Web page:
Breaking Into the Freelance World

Becoming a freelancer is a big step in your career path. With so many outlets and resources on the internet, it can feel daunting at first. It doesn’t need to be difficult, though it will take a little time and patience to get started.

The first step you want to take is to build up your resume and portfolio. You can do this by building a website through a multitude of free hosts. Wix and Weebly are easy to use templates that offer free hosting.

Next, take a look at the different freelancing websites online. There are many opportunities with the connections that the internet gives us. It is advisable to connect with more than one. Three popular sites for helping you market your abilities are Upwork, Freelanced and Freelancer.

These websites cover a broad range. They include real estate, IT, data, coding, graphic design, and copywriting. That is only the tip of the iceberg! Having so many options can feel overwhelming. Stick to the websites that you feel most comfortable with and write which ones you prefer to use so that you don’t lose track. You will find out quickly through using these different outlets which of them you prefer. This will happen naturally so do not worry too much about it while you’re getting started. It will take a while to build up in the beginning. With persistence and dedication, you will find that the work flow will begin to flourish.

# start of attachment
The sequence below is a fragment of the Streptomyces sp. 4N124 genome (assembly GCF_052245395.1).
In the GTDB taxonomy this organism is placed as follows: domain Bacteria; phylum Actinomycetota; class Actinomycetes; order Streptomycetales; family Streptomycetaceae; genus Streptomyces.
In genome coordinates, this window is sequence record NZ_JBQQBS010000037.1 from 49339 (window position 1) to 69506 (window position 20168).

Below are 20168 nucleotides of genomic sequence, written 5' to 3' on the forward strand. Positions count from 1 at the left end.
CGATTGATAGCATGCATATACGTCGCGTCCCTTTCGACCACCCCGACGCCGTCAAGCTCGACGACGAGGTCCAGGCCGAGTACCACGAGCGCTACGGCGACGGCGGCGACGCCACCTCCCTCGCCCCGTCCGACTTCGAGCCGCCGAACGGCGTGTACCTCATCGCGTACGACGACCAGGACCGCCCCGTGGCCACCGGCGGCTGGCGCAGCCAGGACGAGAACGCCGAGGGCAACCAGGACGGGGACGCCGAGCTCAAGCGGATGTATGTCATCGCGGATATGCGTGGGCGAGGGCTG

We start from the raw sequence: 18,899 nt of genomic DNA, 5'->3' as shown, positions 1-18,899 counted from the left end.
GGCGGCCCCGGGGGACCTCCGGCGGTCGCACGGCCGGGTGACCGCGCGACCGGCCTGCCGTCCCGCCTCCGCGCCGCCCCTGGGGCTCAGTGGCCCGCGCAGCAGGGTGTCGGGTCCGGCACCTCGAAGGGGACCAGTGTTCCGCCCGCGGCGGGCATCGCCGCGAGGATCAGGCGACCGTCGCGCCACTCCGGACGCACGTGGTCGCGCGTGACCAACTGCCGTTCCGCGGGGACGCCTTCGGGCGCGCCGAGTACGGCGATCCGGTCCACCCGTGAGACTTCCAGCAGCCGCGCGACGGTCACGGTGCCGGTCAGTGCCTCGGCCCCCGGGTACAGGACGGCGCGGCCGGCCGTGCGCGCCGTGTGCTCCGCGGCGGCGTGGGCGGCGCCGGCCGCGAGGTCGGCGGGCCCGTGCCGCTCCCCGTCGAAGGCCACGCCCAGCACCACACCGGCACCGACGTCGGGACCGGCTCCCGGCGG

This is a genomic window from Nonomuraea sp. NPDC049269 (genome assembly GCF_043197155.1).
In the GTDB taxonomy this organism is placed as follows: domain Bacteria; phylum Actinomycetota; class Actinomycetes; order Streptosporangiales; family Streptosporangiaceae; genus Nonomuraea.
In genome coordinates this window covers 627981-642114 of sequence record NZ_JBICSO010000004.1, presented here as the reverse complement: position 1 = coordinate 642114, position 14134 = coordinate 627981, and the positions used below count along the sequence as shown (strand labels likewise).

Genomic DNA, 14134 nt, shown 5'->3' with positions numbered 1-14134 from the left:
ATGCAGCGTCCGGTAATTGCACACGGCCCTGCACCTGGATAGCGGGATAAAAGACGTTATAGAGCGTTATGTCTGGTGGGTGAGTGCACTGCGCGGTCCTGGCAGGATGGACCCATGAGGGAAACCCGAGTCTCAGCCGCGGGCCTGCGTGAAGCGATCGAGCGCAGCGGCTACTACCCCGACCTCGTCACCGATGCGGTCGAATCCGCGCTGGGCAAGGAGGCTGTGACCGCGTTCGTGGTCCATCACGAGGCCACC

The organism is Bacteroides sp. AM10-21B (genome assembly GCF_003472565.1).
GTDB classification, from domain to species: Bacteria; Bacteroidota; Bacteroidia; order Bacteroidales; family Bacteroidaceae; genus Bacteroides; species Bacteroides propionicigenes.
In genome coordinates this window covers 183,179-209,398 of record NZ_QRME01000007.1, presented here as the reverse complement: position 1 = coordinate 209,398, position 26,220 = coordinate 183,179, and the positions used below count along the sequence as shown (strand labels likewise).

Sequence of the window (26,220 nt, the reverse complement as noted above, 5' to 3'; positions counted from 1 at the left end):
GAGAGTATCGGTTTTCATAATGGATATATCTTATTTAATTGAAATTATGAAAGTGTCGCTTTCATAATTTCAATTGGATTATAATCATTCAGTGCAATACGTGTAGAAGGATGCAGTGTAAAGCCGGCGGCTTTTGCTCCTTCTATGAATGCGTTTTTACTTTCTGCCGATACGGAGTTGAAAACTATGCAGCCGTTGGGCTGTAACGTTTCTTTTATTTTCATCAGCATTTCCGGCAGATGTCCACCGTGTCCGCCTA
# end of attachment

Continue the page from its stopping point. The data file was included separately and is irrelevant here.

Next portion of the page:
It is important to stay on top of the game. Never stop learning and continue to hone your skills. There are many resources that offer free or discounted courses. Udemy and Coursera are two that are often mentioned. Many programs offer a certificate of completion. You can often add these to your LinkedIn profile and your resume. Having these shows your prospective employers your dedication to ensuring the best quality service. This can only help in the appeal and development of your freelance portfolio.

Staying trained in current programs also helps boost confidence. This is something that you’re going to need to hold on to while becoming a freelancer. It can be discouraging at first. Battling and bidding for jobs, something that many school programs do not warn us about. Remember that you’re a professional and take some time to look at your previous experience and capabilities. Continue your work on personal development. Add projects to your portfolio between assignments so that you have more material to impress with.